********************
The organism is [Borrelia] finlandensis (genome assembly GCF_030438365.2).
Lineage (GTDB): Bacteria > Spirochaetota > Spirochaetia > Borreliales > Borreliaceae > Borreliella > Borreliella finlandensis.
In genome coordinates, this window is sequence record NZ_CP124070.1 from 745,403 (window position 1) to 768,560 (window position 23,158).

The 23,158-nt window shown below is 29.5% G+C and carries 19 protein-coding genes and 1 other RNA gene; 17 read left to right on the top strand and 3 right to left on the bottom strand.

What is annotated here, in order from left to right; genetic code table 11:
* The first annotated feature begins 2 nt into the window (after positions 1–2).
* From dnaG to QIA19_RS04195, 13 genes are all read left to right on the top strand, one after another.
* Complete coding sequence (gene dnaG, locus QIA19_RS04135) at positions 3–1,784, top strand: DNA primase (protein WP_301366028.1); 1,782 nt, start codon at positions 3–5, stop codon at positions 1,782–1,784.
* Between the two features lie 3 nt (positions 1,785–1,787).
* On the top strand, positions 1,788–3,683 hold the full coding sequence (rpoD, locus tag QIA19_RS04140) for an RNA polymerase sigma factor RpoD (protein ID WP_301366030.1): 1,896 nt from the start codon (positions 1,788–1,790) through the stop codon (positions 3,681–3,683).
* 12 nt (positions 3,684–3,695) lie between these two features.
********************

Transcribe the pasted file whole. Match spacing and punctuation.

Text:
The organism is [Borrelia] finlandensis (genome assembly GCF_030438365.2).
Lineage (GTDB): Bacteria > Spirochaetota > Spirochaetia > Borreliales > Borreliaceae > Borreliella > Borreliella finlandensis.
In genome coordinates, this window is sequence record NZ_CP124070.1 from 745,403 (window position 1) to 768,560 (window position 23,158).

The 23,158-nt window shown below is 29.5% G+C and carries 19 protein-coding genes and 1 other RNA gene; 17 read left to right on the top strand and 3 right to left on the bottom strand.

What is annotated here, in order from left to right; genetic code table 11:
* The first annotated feature begins 2 nt into the window (after positions 1–2).
* From dnaG to QIA19_RS04195, 13 genes are all read left to right on the top strand, one after another.
* Complete coding sequence (gene dnaG, locus QIA19_RS04135) at positions 3–1,784, top strand: DNA primase (protein WP_301366028.1); 1,782 nt, start codon at positions 3–5, stop codon at positions 1,782–1,784.
* Between the two features lie 3 nt (positions 1,785–1,787).
* On the top strand, positions 1,788–3,683 hold the full coding sequence (rpoD, locus tag QIA19_RS04140) for an RNA polymerase sigma factor RpoD (protein ID WP_301366030.1): 1,896 nt from the start codon (positions 1,788–1,790) through the stop codon (positions 3,681–3,683).
* 12 nt (positions 3,684–3,695) lie between these two features.